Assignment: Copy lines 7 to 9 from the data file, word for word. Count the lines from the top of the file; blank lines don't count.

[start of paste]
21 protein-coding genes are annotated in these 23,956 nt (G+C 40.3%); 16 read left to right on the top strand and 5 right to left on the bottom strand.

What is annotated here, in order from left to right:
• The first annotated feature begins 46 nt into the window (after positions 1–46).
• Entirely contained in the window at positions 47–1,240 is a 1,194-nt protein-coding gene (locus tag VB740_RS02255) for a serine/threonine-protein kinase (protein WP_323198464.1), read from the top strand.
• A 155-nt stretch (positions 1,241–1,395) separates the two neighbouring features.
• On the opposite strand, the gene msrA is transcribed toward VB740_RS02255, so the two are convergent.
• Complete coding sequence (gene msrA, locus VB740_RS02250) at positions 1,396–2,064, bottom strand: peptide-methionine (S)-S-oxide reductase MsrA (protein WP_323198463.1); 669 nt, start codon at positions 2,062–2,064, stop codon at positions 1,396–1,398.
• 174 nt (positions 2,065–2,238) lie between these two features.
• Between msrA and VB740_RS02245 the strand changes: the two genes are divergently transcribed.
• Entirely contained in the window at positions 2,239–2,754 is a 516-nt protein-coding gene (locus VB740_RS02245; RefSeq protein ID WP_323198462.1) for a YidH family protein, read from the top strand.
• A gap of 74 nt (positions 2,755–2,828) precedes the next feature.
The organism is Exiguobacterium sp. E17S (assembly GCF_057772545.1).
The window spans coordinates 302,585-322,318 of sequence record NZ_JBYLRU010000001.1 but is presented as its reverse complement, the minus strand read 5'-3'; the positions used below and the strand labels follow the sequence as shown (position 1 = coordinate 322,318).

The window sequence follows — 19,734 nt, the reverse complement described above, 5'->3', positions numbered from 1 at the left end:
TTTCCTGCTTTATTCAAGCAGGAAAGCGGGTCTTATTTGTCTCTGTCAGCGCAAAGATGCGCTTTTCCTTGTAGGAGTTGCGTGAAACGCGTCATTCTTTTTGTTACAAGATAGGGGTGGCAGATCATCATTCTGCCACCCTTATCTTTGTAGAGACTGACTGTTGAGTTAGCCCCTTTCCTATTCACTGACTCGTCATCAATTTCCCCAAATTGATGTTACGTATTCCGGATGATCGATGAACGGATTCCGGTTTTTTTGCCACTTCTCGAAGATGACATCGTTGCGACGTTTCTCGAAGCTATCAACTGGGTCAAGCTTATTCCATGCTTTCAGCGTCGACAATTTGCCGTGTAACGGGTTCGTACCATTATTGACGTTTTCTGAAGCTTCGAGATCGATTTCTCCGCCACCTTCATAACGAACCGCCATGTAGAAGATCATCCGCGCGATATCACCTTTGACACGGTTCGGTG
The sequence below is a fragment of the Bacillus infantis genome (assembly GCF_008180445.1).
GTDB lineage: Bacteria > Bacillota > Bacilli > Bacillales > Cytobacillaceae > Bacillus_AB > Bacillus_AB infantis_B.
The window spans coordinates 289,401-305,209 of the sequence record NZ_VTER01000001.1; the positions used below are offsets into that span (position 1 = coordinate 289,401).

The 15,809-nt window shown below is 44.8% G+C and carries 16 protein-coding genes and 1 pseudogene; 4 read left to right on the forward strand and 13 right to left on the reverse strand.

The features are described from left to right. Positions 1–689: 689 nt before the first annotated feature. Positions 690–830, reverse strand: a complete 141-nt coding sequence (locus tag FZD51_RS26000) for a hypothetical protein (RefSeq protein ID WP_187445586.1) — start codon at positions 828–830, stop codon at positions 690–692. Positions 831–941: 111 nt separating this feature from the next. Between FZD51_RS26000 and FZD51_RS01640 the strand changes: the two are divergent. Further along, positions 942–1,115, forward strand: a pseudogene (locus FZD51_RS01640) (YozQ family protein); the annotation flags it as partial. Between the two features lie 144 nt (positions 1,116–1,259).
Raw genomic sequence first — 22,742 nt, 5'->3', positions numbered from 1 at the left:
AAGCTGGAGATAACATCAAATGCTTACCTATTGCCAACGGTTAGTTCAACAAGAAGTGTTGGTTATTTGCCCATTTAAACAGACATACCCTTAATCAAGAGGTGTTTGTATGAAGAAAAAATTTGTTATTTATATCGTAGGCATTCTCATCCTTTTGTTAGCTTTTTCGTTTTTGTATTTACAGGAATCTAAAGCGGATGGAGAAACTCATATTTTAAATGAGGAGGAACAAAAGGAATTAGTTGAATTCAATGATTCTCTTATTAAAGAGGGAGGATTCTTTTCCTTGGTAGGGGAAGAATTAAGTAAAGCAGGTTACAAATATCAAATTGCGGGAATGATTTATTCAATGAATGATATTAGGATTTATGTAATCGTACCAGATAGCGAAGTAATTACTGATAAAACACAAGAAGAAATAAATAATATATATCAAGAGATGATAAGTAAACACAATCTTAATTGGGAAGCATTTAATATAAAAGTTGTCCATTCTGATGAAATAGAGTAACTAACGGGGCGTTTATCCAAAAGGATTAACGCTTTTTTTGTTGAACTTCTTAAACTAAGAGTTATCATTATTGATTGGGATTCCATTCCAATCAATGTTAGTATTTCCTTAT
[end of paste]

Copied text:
• Complete coding sequence (gene msrA, locus VB740_RS02250) at positions 1,396–2,064, bottom strand: peptide-methionine (S)-S-oxide reductase MsrA (protein WP_323198463.1); 669 nt, start codon at positions 2,062–2,064, stop codon at positions 1,396–1,398.
• 174 nt (positions 2,065–2,238) lie between these two features.
• Between msrA and VB740_RS02245 the strand changes: the two genes are divergently transcribed.